In the latest of our occasional series of thematic round-ups, we look at some recent adaptation projects in Africa, both community- and more market-based. And at what’s at stake for populations when adaptation works and when it’s failed to be put in place.
In the Community …
Channelling climate finance – and decision-making over its use – to the people most vulnerable to climate change (rather than the intermediaries who typically end up controlling both) has been a constant theme of NGOs and think-tanks focussed on the LDCs for some time now. Good, therefore, to see evidence of it happening on the ground, with projects like one led by IIED and government and NGOs in the drylands of Kenya, Mali, Senegal and Tanzania. Communities in these areas have developed highly specialised adaptation strategies, and the IIED programme is working through the “architecture of government decentralisation” in the four countries to give the affected communities the power to “identify and oversee resilience-building investments, using bespoke planning tools. The[se] tools incorporate valuable local knowledge and recognise the different ways climate change affects women, men and marginalised groups.” Pictures and tweets from some of the projects in Tanzania are here.
Backing up the kind of practical project just described is a new book from the African Centre for Technology Studies and others: Enhancing Adaptation to Climate Change in Developing Countries through Community Based Adaptation. The book tackles four key aspects of CBA: concepts, evidence, institutions, and investments for upscaling. One of the authors, IIED’s Saleemul Huq, talks through these four areas in a video explainer.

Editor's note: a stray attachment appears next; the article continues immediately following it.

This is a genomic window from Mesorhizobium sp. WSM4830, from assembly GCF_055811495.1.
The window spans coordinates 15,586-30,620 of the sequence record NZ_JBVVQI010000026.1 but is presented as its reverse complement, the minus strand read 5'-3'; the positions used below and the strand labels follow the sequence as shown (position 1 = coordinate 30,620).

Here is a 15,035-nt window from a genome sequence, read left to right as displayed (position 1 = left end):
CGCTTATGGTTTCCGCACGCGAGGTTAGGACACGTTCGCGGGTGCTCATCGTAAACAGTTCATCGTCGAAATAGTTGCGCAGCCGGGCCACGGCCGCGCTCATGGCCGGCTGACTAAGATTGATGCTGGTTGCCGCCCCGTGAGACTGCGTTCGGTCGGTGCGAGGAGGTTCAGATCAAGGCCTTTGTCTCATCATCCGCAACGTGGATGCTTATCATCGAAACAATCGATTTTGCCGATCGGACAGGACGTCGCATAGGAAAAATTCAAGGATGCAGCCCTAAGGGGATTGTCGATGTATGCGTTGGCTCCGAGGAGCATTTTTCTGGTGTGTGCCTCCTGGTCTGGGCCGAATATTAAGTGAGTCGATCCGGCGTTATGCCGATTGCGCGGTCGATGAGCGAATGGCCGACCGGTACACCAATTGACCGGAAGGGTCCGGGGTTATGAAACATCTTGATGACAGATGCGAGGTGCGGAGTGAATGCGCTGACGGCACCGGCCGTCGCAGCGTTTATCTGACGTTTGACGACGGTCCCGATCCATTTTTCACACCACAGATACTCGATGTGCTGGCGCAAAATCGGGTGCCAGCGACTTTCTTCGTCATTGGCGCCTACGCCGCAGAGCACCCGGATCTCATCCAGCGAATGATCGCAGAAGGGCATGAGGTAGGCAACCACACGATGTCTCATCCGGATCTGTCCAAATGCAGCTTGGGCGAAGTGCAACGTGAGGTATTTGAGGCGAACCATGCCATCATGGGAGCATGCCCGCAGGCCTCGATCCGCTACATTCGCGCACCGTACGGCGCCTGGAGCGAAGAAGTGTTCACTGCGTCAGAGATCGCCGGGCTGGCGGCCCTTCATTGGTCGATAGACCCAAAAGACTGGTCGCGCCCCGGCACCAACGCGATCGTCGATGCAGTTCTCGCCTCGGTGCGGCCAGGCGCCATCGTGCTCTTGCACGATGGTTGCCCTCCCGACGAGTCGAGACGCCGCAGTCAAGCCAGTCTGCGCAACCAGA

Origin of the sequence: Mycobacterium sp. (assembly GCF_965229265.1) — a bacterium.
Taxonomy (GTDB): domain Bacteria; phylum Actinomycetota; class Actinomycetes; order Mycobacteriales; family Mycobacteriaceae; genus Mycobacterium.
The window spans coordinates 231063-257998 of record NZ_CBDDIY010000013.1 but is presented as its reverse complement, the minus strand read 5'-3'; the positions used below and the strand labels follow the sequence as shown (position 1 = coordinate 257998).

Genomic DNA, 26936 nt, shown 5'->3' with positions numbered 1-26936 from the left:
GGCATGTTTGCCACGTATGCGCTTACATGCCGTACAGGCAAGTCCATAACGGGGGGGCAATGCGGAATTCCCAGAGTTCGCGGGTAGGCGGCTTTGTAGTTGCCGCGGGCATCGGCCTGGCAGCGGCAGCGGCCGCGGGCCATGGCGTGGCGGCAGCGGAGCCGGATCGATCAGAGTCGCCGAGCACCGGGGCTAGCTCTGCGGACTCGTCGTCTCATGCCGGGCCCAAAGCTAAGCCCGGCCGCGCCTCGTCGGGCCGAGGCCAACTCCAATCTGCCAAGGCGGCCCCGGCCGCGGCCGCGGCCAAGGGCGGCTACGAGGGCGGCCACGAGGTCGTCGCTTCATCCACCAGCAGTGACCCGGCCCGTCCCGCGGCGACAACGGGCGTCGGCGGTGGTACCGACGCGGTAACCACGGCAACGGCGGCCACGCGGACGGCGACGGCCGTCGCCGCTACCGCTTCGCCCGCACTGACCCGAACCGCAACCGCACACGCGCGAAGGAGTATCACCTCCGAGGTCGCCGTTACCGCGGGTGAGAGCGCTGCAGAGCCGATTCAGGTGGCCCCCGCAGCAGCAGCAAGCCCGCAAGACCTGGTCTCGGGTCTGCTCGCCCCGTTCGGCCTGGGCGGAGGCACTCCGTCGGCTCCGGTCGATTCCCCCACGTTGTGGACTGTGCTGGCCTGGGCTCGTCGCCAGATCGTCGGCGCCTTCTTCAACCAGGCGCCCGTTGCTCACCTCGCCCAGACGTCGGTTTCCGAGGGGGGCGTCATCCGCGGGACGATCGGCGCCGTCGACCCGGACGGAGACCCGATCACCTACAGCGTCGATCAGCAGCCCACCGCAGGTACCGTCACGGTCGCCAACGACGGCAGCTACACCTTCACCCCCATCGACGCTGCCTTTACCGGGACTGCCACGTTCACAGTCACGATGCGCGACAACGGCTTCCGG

Alternatively, attend the next Community-Based Adaptation Conference (CBA12) in Lilongwe, Malawi from 11-14 June 2018, also led by IIED and which will focus on getting local experience on climate action heard.
The CBA12 event offers two days of workshops, followed by two days of multi-stakeholder dialogues. On days one and two practitioners will focus three workstreams: transforming ‘lived experience’ into influence, decentralised climate finance mechanisms, and adaptation technologies. On day three investors and policy-makers will join the dialogue to discuss climate investments. On day four the UNFCCC and LDC Expert Group will convene the Regional National Adaptation Plans (NAP) Expo as part of CBA12.
In the Market …
At the other end of the spectrum are more market-driven approaches.
In Southern Ethiopia, Farm Africa is working with small holder farmers whose “lack of access to high-quality inputs like fertiliser, irrigation and drought-tolerant seeds makes them particularly vulnerable to the effects of climate change and extreme weather,” and whose inability to meet commercial standards excludes them from supply chains. Farm Africa is “developing the business environment” for these farmers by training local co-ops and agribusinesses in “input provision, post-harvest handling and aggregation so that farmers can meet the demands of high-value markets,” and is helping connect them to financial institutions and village banks.